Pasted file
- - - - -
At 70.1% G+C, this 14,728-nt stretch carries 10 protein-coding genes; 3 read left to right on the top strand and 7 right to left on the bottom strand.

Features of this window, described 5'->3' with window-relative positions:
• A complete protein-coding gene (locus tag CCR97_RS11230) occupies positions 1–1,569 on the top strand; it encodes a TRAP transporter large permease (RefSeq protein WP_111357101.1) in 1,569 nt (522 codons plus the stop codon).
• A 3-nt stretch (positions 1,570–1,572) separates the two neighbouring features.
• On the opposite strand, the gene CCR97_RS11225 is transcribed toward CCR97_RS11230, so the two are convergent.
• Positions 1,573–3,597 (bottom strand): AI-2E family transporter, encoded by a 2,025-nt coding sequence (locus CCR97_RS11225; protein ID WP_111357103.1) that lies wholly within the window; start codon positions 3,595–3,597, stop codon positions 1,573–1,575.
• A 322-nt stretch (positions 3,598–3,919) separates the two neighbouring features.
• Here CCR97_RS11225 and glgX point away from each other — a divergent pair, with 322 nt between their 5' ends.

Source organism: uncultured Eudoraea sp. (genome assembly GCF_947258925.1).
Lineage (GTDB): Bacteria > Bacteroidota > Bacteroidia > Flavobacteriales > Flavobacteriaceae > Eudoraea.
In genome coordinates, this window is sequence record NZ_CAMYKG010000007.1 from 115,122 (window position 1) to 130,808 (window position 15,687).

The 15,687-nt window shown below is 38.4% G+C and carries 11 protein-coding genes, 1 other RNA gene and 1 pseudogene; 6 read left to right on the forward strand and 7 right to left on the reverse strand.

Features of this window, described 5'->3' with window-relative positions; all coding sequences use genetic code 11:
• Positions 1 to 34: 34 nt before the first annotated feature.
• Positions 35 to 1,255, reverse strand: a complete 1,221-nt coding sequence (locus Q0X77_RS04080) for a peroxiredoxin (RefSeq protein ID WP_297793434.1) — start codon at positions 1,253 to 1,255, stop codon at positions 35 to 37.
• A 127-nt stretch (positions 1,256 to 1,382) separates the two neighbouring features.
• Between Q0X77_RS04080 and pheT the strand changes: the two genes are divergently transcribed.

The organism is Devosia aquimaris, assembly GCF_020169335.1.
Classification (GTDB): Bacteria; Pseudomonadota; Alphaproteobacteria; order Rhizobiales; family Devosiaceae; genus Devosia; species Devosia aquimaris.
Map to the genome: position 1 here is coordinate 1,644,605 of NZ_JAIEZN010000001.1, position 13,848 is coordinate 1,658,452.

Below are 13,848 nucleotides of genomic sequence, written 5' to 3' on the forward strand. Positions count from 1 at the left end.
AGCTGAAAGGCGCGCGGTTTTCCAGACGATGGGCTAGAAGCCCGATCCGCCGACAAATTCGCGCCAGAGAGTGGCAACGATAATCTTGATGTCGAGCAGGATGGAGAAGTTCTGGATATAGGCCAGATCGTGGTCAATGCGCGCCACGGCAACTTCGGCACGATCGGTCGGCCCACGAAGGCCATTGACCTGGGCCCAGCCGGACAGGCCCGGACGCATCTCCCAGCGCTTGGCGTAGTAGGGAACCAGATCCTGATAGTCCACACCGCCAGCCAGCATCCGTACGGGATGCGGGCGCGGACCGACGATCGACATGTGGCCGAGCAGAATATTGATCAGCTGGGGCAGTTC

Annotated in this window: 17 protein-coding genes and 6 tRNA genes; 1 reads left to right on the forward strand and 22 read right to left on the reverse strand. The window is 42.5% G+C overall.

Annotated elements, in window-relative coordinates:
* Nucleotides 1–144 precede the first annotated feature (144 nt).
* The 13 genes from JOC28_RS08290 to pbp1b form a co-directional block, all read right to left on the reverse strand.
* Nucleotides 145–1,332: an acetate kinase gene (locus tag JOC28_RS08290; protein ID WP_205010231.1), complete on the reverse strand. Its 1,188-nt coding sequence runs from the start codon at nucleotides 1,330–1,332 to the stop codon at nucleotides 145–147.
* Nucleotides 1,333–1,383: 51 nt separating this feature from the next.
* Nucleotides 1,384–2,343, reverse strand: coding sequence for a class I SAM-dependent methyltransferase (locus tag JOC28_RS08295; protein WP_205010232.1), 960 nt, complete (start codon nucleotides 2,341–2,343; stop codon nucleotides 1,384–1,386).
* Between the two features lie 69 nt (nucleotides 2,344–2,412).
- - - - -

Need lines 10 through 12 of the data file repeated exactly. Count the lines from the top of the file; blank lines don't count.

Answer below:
Lineage (GTDB): Bacteria > Bacteroidota > Bacteroidia > Flavobacteriales > Flavobacteriaceae > Eudoraea.
In genome coordinates, this window is sequence record NZ_CAMYKG010000007.1 from 115,122 (window position 1) to 130,808 (window position 15,687).

The 15,687-nt window shown below is 38.4% G+C and carries 11 protein-coding genes, 1 other RNA gene and 1 pseudogene; 6 read left to right on the forward strand and 7 right to left on the reverse strand.